Head and Neck Surgery
The head and neck contain many complex and interconnected systems that are treated by head and neck surgeons. A head and neck surgeon is a specialist that treats a variety of conditions that include thyroid problems, facial trauma/deformities and head and neck tumors, both benign and malignant.
There are many conditions that can require surgery in the head and neck region, from thyroidectomies to endoscopic removal of pituitary gland tumors to throat and salivary gland tumors. While some surgeries are relatively simple, many are highly complex due to the sensitive nature of this area of the body and its importance in speech, sight, swallowing and even breathing, as well as impacting a patient’s facial appearance. That is why it is important to select a surgeon who is experienced in these types of surgeries.
Endocrine & Salivary Gland Surgery
There are several different types of endocrine glands in the body, each of which secretes specific hormones into the blood stream to be transported to other cells throughout the body to bring about a specific response. These include everything from bone and tissue growth to metabolism, stress response to sleep, mood and sexual function. These glands include the Thyroid, Parathyroid, Adrenal Glands and many more.
Some of the most common endocrine surgeries include the following:
Thyroid Surgery is used to treat several conditions affecting the thyroid gland, a small, butterfly shaped gland in your throat that produces hormones that regulate many important bodily functions, including: metabolism, brain development, heart function, digestion and muscular functionality. There are several conditions that can require thyroid surgery, including Thyroid Cancer, Thyroid Nodules, Hyperthyroidism, Graves’ disease and Goiter. When treating these issues, the surgeon may remove all (total thyroidectomy) or part of the thyroid (lobectomy, with or without an isthmusectomy, removal of the tissue that connects the two lobes of the thyroid). The general rule for deciding how much of the thyroid to remove depends on whether biopsy results indicate cancer prior to surgery. When cancer is indicated, the surgeon generally removes the entire gland. If the diagnosis is not clear, half of the thyroid may be removed in what is known as a lobectomy. However, it is only possible to confirm a benign/malignant diagnosis after the gland is removed and tested. If a lobectomy is done and cancer is diagnosed, a second surgery to remove the rest may be indicated. Whether undergoing a Total thyroidectomy or a thyroid lobectomy, the surgery itself is minimally invasive and performed through the smallest possible incisions in the front of the neck to limit scarring. Patients undergoing this procedure receive general anesthesia, and those having the total thyroidectomy stay in the hospital for one night, while a thyroid lobectomy may be done on an out-patient basis. Patients who have been diagnosed with thyroid cancer will also have some surrounding lymph nodes removed to be examined by the pathologist. Following surgery, patients may experience neck pain or a weak voice, symptoms which are usually temporary. Patients who undergo a total thyroidectomy will need to take thyroid hormone for the rest of their lives. Those who have a lobectomy will need to have their thyroid levels checked to determine if they need to be given thyroid hormone replacement. Possible risks affecting patients after these surgeries include: Injury to the laryngeal nerve causing a hoarse voice, Low blood calcium, and bleeding.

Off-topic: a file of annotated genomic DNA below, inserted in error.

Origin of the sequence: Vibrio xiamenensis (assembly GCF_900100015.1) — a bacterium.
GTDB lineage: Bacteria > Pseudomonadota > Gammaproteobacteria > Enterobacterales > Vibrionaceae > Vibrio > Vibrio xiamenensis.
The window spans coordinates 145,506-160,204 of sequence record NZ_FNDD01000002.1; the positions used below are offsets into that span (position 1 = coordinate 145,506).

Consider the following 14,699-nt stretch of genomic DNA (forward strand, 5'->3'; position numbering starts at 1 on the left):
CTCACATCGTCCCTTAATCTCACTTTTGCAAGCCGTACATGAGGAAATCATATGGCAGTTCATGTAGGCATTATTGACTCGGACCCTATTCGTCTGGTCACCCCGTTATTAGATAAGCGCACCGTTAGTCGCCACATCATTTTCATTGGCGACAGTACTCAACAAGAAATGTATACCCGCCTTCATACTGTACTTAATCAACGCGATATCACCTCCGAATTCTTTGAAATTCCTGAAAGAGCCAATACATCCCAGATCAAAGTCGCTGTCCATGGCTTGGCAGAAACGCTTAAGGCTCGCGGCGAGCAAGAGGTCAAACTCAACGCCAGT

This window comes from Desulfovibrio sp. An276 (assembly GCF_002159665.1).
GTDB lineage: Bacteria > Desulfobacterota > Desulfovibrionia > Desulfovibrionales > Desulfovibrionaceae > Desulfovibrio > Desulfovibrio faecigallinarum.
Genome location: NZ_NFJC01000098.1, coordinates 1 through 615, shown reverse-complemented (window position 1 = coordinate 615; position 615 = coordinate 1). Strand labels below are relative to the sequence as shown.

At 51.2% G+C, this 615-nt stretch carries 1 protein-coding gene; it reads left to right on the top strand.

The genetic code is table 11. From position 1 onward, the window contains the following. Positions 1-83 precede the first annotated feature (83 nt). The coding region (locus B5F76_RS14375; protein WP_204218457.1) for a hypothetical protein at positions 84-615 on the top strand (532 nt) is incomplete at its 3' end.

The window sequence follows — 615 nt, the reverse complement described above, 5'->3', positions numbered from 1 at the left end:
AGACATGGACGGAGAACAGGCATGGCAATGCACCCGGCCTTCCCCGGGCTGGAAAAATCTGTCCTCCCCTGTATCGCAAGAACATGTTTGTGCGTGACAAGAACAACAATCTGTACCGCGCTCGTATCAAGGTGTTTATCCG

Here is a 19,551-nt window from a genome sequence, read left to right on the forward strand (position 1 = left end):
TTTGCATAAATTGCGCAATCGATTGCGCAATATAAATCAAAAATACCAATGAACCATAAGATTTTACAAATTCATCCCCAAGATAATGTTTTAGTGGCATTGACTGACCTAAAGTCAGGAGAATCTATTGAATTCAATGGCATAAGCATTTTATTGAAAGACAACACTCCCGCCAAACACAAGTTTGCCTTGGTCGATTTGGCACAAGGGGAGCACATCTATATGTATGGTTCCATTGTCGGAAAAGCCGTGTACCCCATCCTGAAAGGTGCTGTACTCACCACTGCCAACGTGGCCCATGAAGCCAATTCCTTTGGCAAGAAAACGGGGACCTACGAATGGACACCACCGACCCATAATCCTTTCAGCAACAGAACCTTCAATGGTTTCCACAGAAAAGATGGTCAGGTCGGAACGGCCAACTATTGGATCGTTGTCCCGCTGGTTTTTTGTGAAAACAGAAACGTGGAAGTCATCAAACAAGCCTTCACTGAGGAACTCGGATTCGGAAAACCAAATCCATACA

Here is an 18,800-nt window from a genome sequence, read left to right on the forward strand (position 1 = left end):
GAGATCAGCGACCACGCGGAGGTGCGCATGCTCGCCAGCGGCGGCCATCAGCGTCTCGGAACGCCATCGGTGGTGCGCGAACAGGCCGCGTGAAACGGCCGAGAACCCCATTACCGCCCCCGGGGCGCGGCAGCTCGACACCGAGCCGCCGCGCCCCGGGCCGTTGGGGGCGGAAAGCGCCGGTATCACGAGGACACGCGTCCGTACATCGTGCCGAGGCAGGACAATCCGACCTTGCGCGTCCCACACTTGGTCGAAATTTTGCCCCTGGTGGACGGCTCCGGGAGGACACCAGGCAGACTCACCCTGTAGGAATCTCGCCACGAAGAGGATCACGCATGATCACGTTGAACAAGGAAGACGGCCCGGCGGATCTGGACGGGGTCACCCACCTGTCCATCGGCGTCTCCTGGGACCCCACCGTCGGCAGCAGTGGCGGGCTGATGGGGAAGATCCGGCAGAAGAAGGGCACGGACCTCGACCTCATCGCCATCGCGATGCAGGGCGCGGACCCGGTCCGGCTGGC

The human body contains four small parathyroid glands, each the size of a grain of rice. They are located behind the thyroid, and their function is to regulate the body’s calcium levels, the most important element in our body. Parathyroid Surgeries are performed to treat conditions that include correcting primary hyperparathyroidism and parathyroid cancer. Prior to surgery, preoperative imaging is done to identify the probable tumor. Then, surgeons use targeted, minimally invasive surgical techniques to operate using small incisions that result in less pain and reduced scarring. Very little other dissection is generally needed. Intra-operative PTH testing may be utilized during surgery, as this is the most accurate way to determine if the disease has been eradicated. Your PTH level is expected to be normal following surgery. The surgery usually takes between 30 minutes and three hours and most patients are able to be discharged the same day. Rare side effects include an injury to the laryngeal nerve that can result in a hoarse voice, however for most patients it is temporary.
Salivary Gland Surgery